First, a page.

Ile aux Aigrettes

In 1965, three years before Mauritius gained its independence from the British, Ile aux Aigrettes was declared a nature reserve

Ile aux Aigrettes is a small island located some 800m off the south eastern side of Mauritius not far from the village of Mahebourg and Blue Bay beach. Named after a white long-legged fisher bird, "Aigrettes", pronounced as "egret" which no longer inhabits the uninhabited island, Ile aux Aigrettes has been a nature reserve for almost half a century.

Mauritius and most of the islets off its coast are of volcanic origin but as far as Ile aux Aigrettes is concerned, it is made up of coralline limestone. This small island is a great place for visitors who admire nature and history. It is surrounded by a beautiful turquoise sea, and it has a beautiful view of a magnificent Mountain named "Montagne Lion" on the mainland in the nearby village of Grand Port .

Enjoy a guided tour to explore this breathtaking island which is home to endemic species; encounter the Giant Aldabra Tortoise, the amazing Ornate Day Geckos, and Rare Pink Pigeon, which have made the island their pristine home. You will surely take fond memories back home!

Location and Deforestation

The island lies around 800m off the south east coast of Mauritius, close to Vieux Grand Port and Pointe D'Esny beach. Unfortunately its proximity to Vieux Grand Port, where the Dutch landed, and which is also the first Port of Mauritius, led to a severe deforestation of the island which threatened its fauna and flora.

The Dutch exported ebony wood to Europe to make high quality furniture. The French constructed a lime kiln on the island and used ebony wood to operate it. The ruins of the old lime kiln can still be found on Ile aux Aigrettes. The British, who took possession of Mauritius in 1810, set up a military base on the island and built fortifications and installed cannons during the Second World War.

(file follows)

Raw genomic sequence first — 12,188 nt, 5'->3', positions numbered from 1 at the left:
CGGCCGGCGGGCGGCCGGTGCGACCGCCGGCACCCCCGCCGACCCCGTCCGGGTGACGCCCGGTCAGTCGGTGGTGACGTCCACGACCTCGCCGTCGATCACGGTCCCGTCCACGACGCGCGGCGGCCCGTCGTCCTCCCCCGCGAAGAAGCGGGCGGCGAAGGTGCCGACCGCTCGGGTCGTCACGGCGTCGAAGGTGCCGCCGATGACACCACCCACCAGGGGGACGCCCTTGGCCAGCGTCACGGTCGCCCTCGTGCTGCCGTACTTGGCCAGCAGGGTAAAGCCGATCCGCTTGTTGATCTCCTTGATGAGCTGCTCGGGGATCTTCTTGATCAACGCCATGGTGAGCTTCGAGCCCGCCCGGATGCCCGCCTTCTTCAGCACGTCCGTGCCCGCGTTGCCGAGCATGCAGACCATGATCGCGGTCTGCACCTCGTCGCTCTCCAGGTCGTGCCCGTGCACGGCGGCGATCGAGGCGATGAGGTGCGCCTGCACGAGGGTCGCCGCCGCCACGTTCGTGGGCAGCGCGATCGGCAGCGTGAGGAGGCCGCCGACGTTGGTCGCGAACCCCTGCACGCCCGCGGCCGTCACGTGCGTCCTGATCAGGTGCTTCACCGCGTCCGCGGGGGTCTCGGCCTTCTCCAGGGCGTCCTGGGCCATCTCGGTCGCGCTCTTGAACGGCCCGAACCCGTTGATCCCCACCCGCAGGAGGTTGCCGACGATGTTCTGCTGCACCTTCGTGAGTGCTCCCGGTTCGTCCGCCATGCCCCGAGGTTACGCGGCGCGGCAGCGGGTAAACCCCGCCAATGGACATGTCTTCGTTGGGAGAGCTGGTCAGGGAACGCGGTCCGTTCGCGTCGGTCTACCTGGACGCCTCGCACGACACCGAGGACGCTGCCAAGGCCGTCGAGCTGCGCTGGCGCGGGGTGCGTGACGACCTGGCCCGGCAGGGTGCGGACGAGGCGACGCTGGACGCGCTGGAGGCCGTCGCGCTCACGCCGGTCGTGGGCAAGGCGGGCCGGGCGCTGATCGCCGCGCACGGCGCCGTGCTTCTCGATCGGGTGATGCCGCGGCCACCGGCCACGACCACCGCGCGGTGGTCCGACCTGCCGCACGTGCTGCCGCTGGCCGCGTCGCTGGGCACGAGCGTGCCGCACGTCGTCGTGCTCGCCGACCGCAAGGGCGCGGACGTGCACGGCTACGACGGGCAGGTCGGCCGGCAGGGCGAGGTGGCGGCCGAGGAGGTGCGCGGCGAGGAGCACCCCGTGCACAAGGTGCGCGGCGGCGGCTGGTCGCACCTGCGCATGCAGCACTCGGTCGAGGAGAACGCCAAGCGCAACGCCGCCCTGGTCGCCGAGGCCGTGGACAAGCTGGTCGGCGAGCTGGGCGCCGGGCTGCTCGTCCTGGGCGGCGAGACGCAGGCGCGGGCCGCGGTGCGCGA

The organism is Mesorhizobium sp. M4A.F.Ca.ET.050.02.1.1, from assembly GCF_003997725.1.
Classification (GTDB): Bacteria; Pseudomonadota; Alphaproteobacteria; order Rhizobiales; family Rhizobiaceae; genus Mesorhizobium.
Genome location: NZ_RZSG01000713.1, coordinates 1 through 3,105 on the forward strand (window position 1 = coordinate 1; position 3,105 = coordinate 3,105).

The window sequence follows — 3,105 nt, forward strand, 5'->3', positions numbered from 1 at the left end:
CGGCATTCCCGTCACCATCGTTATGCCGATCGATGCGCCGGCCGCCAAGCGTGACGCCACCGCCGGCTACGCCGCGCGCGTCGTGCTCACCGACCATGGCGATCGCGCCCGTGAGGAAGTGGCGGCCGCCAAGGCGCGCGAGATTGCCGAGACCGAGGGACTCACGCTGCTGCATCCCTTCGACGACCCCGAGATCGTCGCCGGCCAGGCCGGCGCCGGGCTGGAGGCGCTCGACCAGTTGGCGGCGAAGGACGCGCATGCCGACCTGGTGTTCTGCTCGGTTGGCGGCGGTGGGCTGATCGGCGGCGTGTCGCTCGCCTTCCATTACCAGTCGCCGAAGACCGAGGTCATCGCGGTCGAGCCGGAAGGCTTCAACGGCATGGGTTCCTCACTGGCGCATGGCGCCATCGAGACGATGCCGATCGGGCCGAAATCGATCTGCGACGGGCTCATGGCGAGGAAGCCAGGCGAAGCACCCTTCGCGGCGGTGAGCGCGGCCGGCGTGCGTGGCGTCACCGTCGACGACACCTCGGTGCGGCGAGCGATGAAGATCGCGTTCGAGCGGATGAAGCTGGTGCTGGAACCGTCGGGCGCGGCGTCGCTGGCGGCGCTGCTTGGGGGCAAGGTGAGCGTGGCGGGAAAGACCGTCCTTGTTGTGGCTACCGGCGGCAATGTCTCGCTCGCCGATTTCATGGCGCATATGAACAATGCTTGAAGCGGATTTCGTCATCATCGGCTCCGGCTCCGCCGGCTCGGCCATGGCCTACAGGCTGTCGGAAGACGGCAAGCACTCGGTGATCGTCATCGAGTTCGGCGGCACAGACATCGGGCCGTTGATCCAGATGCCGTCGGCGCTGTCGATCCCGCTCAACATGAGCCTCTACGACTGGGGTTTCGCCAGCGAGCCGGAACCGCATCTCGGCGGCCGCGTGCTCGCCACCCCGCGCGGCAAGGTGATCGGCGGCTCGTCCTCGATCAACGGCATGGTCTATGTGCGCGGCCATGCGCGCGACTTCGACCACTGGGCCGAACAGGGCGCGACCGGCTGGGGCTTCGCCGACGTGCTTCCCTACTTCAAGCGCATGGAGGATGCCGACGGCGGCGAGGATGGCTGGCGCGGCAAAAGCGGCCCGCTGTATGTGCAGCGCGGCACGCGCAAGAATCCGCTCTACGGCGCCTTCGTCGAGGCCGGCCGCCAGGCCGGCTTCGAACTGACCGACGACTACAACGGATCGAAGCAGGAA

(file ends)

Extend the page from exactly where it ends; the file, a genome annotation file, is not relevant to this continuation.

Nature Reserve and Rehabilitation

In 1965, three years before Mauritius gained its independence from the British, Ile aux Aigrettes was declared a nature reserve. The Mauritian Wildlife Foundation (MWF), the only non-governmental organisation dedicated to the conservation and preservation of endangered plant and animal species, began a rehabilitation and conservation project of Ile aux Aigrettes in 1986 with the help of local sponsors, foreign and local volunteers and international partners like the Durell Wildlife Conservation Trust (DWCT). The Princess Royal, HRH Princess Anne, visited the island in 1998, as the Patron of DWCT, and came back in 2010 to pay tribute to the conservation works done.

Ile aux Aigrettes is home to a remarkable number of endangered species of plants such as ebony, bois de boeuf, bois de chandelle or bois de rat, and bois de fer. Before these could be introduced, exotic plants such as Acacia and Malagasy plum bushes, and predators such as the muskrat had to be eradicated. You will find birds in danger of extinction like Pink Pigeons and Kestrels and small animals like the Ornate Day Geckos and Aldabra tortoises all of which create fascination for young and old alike.

The Mauritian Wildlife Foundation (MWF) have built a house on the island to ensure there is a continuous conservatory presence and have also set up a rehabilitation nursery where thousands of plants are grown to restore the island's flora.

The island, once home to the Dodo, boasts the only surviving colony of Mauritius' coastal ebony forest, which cannot be found elsewhere on the mainland.


After more than 10 years of intense rehabilitation work, Ile aux Aigrettes was reopened to the public in November 1997. However, the MWF controls the number of visitors to safeguard the fragile eco system, and also to allow volunteers to work reintroducing the island's original fauna and flora.

You can book a visit to the island by phone 230 631 2396 or whatsapp 5258 8139 or by booking online below

If you wish to buy souvenirs from the island, don't forget to visit the Visitors' Centre gift shop.